orbitize! Manual

Intro to orbitize!

orbitize! hinges on the two-body problem, which describes the paths of two bodies gravitationally bound to each other as a function of time, given parameters determining the position and velocity of both objects at a particular epoch. There are many basis sets (orbital bases) that can be used to describe an orbit, which can then be solved using Kepler’s equation, but first it is important to be explicit about coordinate systems.


For an interactive visualization to define and help users understand our coordinate system, you can check out this GitHub tutorial.

There is also a YouTube video with use and explanation of the coordinate system by Sarah Blunt.

In its “standard” mode, orbitize! assumes that the user only has relative astrometric data to fit. In the orbitize! coordinate system, relative R.A. and declination can be expressed as the following functions of orbital parameters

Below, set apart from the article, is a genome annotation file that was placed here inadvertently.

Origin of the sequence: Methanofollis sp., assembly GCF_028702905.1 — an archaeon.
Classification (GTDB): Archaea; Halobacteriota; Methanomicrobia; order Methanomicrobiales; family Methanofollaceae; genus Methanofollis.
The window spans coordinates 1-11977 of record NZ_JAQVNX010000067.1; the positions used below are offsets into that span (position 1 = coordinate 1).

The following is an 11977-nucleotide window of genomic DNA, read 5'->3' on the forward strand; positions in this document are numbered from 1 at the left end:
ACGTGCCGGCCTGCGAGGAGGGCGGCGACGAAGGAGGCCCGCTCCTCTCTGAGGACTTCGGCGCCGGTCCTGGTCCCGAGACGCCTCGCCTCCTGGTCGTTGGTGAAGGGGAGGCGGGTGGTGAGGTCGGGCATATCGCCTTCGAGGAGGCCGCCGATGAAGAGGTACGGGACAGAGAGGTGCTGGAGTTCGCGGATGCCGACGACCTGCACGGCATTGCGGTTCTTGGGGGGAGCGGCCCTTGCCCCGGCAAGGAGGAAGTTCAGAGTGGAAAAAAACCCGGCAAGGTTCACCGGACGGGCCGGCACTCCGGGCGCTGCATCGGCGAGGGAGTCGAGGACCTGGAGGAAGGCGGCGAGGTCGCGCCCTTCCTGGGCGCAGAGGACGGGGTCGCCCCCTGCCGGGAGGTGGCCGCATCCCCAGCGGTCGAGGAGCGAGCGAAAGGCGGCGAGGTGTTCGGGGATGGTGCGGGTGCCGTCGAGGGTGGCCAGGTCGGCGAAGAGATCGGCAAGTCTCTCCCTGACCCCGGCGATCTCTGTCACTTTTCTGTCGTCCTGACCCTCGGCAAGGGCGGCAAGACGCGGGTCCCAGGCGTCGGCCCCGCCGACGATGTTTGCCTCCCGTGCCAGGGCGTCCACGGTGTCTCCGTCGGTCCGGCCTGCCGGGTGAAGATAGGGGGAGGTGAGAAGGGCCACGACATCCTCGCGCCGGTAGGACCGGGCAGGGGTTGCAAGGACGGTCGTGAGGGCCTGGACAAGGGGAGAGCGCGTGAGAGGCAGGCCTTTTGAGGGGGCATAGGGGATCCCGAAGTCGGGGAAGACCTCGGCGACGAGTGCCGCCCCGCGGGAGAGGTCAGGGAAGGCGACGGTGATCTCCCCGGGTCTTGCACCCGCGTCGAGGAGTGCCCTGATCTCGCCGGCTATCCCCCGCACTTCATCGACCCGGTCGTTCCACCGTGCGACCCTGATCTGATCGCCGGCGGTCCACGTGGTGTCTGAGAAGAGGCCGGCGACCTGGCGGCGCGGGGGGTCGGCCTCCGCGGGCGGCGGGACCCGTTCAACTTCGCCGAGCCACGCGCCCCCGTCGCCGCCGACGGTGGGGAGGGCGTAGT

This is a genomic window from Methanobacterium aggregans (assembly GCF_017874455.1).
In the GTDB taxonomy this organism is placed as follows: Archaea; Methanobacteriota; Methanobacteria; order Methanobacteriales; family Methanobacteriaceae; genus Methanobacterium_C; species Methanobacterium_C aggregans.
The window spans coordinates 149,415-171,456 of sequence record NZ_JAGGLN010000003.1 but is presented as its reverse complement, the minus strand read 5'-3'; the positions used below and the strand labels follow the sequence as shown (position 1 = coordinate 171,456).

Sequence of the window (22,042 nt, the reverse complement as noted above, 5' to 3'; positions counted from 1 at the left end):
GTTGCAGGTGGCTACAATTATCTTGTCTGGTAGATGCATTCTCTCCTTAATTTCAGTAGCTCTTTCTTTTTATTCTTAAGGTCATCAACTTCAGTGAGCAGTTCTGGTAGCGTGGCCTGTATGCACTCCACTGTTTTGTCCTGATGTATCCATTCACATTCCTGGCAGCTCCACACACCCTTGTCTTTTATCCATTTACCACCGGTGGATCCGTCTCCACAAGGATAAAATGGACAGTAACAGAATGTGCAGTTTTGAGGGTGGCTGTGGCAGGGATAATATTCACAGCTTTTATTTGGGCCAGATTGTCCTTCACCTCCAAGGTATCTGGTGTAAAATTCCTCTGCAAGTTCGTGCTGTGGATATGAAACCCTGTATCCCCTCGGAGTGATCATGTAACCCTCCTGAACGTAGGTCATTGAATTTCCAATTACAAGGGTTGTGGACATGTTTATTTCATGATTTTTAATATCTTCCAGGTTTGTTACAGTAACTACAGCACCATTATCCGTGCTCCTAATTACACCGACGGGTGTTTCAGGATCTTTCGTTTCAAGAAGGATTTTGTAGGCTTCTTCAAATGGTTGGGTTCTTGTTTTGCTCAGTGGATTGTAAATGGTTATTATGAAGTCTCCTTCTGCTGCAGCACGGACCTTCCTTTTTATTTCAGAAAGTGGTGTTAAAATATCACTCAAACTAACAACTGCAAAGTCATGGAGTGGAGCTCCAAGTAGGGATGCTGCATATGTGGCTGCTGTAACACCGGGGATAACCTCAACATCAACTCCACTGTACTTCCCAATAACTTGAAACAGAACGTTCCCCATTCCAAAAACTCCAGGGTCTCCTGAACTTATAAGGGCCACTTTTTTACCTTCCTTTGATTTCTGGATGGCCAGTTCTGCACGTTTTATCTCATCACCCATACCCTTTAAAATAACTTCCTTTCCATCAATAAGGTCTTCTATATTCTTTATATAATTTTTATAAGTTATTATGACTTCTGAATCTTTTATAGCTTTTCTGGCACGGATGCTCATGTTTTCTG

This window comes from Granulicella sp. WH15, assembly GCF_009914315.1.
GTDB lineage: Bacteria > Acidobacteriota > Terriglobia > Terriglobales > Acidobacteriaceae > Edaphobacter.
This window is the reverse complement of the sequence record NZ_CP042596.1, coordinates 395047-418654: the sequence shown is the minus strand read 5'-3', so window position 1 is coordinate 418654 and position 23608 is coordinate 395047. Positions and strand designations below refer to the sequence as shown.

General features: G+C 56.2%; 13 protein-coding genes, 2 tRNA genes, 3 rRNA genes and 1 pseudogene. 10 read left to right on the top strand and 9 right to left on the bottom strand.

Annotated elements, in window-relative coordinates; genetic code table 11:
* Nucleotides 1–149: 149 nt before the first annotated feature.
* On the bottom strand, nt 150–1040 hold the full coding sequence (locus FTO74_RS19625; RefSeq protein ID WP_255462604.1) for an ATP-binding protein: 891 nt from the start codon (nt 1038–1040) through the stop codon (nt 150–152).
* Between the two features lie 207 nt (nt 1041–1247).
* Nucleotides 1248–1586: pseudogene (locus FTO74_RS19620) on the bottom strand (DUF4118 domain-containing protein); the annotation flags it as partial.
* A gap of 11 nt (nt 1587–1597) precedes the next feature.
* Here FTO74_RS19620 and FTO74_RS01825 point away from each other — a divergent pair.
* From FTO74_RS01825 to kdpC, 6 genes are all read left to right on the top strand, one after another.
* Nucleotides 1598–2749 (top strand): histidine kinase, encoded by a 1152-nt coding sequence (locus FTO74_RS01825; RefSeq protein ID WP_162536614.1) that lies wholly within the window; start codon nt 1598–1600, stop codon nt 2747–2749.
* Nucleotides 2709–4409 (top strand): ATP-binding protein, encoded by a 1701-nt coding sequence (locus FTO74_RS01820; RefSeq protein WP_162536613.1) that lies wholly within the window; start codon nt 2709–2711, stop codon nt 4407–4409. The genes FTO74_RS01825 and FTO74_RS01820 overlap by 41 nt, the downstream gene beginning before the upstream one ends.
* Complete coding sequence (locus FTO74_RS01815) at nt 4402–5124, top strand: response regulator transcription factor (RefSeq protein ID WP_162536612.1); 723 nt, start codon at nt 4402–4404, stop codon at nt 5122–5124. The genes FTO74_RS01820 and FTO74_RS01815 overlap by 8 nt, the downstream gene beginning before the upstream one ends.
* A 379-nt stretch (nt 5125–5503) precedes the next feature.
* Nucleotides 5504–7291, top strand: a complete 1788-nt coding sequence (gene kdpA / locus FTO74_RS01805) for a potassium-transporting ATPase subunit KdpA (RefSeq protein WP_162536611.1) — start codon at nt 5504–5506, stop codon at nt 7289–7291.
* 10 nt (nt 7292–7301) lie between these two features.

\[ \begin{align}\begin{aligned}\Delta R.A. = \pi a(1-ecosE)[cos^2{i\over 2}sin(f+\omega_p+\Omega)-sin^2{i\over 2}sin(f+\omega_p-\Omega)]\\\Delta decl. = \pi a(1-ecosE)[cos^2{i\over 2}cos(f+\omega_p+\Omega)+sin^2{i\over 2}cos(f+\omega_p-\Omega)]\end{aligned}\end{align} \]

where 𝑎, 𝑒, \(\omega_p\), Ω, and 𝑖 are orbital parameters, and 𝜋 is the system parallax. f is the true anomaly, and E is the eccentric anomaly, which are related to elapsed time through Kepler’s equation and Kepler’s third law

\[M = 2\pi ({t\over P}-(\tau -\tau_{ref}))\]
\[ \begin{align}\begin{aligned}({P\over yr})^2 =({a\over au})^3({M_\odot \over M_{tot}})\\M =E-esinE\\f = 2tan^{-1}[\sqrt{{1+e\over 1-e}}tan{E\over 2}]\end{aligned}\end{align} \]

orbitize! employs two Kepler solvers to convert between mean and eccentric anomaly: one that is efficient for the highest eccentricities, and Newton’s method, which in other cases is more efficient for solving for the average orbit. See Blunt et al. (2020) for more detail.

From scrutinizing the above sets of equations, one may observe a few important degeneracies: